National Fire Prevention Week Safety Tips

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Operation Save-A-Life

According to the National Fire Protection Association (NFPA),three out of every five home fire deaths occur in homes that do not have a smoke alarm or where the alarm didn't work - mainly due to dead or missing batteries. In addition, an American dies in a home fire nearly every three hours.

In honor of National Fire Prevention Week, read on for helpful information regarding home smoke alarms and life-saving fire prevention tips from the North Carolina Jaycee Burn Center at UNC Health.

Home Smoke Alarms

Smoke alarms are extremely effective tools for preventing home fires and saving lives. According to the National Fire Protection Association, 65 percent of home fire deaths happen in homes with no smoke alarms at all or in homes with no functioning smoke alarms.

Follow these tips to make sure your smoke alarms are keeping you safe:

- Install smoke alarms in every bedroom, outside each separate sleeping area and on every level of the home, including the basement. Interconnect all smoke alarms throughout the home.

- Test alarms at least monthly by pushing the test button and replace batteries at least once a year or immediately if the alarm makes a chirping sound.

- Smoke rises; install smoke alarms following manufacturer's instructions high on a wall or on a ceiling.

- Replace all smoke alarms, including alarms that use 10-year lithium (or long-life) batteries and hard-wired alarms, when they are 10 years old or sooner.

- Be sure the smoke alarm has the label of a recognized testing laboratory.

- If cooking fumes or steam sets off nuisance alarms, replace the alarm with an alarm that has a "hush" button. A "hush" button will reduce the alarm's sensitivity for a short period of time.

- An ionization alarm with a hush button or a photoelectric alarm should be used if the alarm is within 20 feet of a cooking appliance.

- Smoke alarms that include a recordable voice announcement in addition to the usual alarm sound, may be helpful in waking children through the use of a familiar voice.

- Special smoke alarms are available for people who are deaf or hard of hearing

- Smoke rises; install smoke alarms following manufacturer's instructions high on a wall or on a ceiling.

- Special smoke alarms are available for people who are deaf, hard of hearing or who have other disabilities.

Home Fire Prevention

Make sure your home is safe from fire by reviewing these checklists for different areas of your home:

- An adult stays in the kitchen when food is being fried, grilled or broiled

- The stovetop is clean
- Pot handles are turned toward the back of the stove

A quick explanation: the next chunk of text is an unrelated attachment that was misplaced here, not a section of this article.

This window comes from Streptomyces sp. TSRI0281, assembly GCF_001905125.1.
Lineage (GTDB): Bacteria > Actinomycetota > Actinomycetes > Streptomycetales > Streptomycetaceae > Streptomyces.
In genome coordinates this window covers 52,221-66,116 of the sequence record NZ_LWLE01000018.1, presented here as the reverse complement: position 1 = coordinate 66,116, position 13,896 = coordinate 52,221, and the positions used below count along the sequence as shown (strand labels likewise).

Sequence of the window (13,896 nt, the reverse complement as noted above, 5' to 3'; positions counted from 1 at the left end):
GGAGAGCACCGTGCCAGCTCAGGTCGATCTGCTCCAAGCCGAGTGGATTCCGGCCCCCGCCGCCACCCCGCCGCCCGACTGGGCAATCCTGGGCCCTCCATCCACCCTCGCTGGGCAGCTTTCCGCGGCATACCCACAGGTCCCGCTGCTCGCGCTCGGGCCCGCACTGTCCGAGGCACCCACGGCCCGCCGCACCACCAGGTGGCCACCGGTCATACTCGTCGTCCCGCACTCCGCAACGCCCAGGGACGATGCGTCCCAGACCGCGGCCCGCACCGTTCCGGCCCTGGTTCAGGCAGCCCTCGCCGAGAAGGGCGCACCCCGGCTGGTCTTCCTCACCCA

- Space heaters are at least 3 feet from anything that can burn
- The chimney has been inspected or cleaned in the past 12 months
- The heating system has been inspected or cleaned in the past 12 months
- The fireplace has a sturdy screen to catch sparks
- Carbon monoxide alarms are located outside each sleeping area and on every level of the home

- Electrical cords are in good condition - not damaged, cracked or loose
- Ground-fault circuit interrupters (GFCIs), which reduce the risk of shock, are hard-wired into the electrical system or built into electrical outlets or extension cords
- Arc-fault circuit interrupters (AFCIs), which shut off electricity when a dangerous condition occurs, have been installed in the home
- A qualified electrician performs electrical work in the home

- Smokers smoke outside
- Deep, sturdy ashtrays are provided for smokers
- Matches and lighters are kept up high and locked away

Exit Drills in the Home

It is important to have a plan to safely exit your home in case of a fire because when disaster strikes, you will not have time to come up with one. Review these exit drills in your home:

- Design a home escape plan by drawing a map of your residence that shows all exit paths, doorways and windows.

- Discuss your home escape plan with everyone in your household.

- Practice the plan night and day with everyone in your home twice a year.

- Know at least two ways out of every room, if possible. Make sure all doors and windows leading outside open easily.

- Have a meeting place (something permanent, like a tree, light pole or mailbox) a safe distance from the home where everyone should meet.

- Push the smoke alarm button to start the practice drill.

- Get out fast.

- Practice using different ways out.

- Teach children to escape on their own in case you can't help them.

- Close doors behind you as you leave.

- Go to your outside meeting place. Get out and stay out. Never go back inside for people, pets or valuables.

- Use your second way out in the case of an actual fire if smoke is blocking your door or the first way out.

- Get low and go under the smoke to get out safely if you have to escape through smoke.

- Feel the knob and door before opening a door. If they are hot, use your second way out.

- Consider getting escape ladders listed by a recognized testing laboratory for escaping from second and third floor windows if all other exits are blocked.

- Make sure the ladder fits the window.

- To avoid injury, only use the ladder in a real emergency

For more information regarding fire prevention and safety, visit the North Carolina Jaycee Burn Center website.

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